Re: Question: Comma Before Company Abbreviation?

Subject: Re: Question: Comma Before Company Abbreviation?
From: "Bonnie Granat" <bgranat -at- editors-writers -dot- info>
To: "TECHWR-L" <techwr-l -at- lists -dot- raycomm -dot- com>
Date: Tue, 5 Feb 2002 20:23:34 -0500

I don't think I said it was law.

The comma is part of the name and not a grammatical feature of the sentence,
isn't it?

I don't see parallels in the examples below. A name is to be considered as
a *word*, and words do not have punctuation.

However, with regard to the geographic example you presented (I will concede
that CMOS says the date must have the final comma), the following usage is
quite common, and I cannot find a rule to refute it:

"He lived in Washington, D.C. for 50 years." Of course in the example you
presented, the state was abbreviated.

I think we have two questions now -- the name question and the geographic

Here are a couple of samples from recent news articles. It's true that
sometimes people also use a final comma after the "Inc.", but whether that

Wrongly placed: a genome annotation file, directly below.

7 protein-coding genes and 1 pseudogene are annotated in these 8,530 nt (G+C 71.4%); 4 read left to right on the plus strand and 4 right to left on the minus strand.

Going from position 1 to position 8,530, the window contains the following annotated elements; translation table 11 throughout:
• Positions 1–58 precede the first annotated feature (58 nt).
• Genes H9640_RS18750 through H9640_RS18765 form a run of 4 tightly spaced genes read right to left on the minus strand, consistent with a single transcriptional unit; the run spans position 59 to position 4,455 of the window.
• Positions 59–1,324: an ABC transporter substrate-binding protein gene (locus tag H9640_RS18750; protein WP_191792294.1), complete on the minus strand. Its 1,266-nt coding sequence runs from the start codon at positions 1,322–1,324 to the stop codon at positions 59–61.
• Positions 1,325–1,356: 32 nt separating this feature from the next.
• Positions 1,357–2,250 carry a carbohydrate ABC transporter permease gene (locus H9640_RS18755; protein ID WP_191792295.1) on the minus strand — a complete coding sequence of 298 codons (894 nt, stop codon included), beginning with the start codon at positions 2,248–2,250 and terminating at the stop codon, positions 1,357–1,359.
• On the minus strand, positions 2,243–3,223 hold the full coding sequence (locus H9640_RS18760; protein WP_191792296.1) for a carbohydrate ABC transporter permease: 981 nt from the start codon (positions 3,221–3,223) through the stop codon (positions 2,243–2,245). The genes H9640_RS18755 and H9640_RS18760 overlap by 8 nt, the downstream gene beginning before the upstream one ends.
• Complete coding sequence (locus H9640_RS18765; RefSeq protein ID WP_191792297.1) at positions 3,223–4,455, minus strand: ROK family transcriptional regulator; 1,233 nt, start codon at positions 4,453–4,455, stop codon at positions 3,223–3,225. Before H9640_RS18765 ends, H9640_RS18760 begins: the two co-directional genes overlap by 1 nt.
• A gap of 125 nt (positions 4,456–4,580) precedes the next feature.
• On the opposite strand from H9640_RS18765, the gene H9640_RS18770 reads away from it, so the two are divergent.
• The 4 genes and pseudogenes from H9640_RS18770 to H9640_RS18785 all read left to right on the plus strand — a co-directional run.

is wrong or not I am not sure.

CSS Industries, Inc. Reports Sales and Earnings for the Quarter and Nine
Months Ended December 31, 2001
PHILADELPHIA--(BUSINESS WIRE)--Feb. 5, 2002--CSS Industries, Inc.
(NYSE:CSS - news) announced today the results of operations for the third
quarter and nine months ended December 31, 2001.


Founded in 1989, Citrix Systems, Inc. is a global leader in application

There are lots of examples of using "I lived in Albany, New York for 25

Bonnie Granat
bgranat -at- editors-writers -dot- info

----- Original Message -----
From: "Dick Margulis " <margulis -at- mail -dot- fiam -dot- net>
To: "TECHWR-L" <techwr-l -at- lists -dot- raycomm -dot- com>; "Bonnie Granat"
<bgranat -at- editors-writers -dot- info>
Sent: Tuesday, February 05, 2002 7:27 PM
Subject: Re: Question: Comma Before Company Abbreviation?

> Bonnie, it's grammar, not law.
> It's analogous to the rule that you enclose a year or a state name in
commas, as in the following examples (note--these are not the only possible
styles for expressing dates or locations; they are just the styles chosen
for these example):
> On November 22, 1963, the world changed.
> The McDonalds in Tupelo, Miss., serves grits for breakfast. [I just made
that up; I have no idea if it's true.]
> Bonnie, you would not (or at least should not) write, "On November 22,
1963 the world changed," or, "The McDonalds in Tupelo, Miss. serves grits
for breakfast."

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Re: Question: Comma Before Company Abbreviation?: From: Dick Margulis

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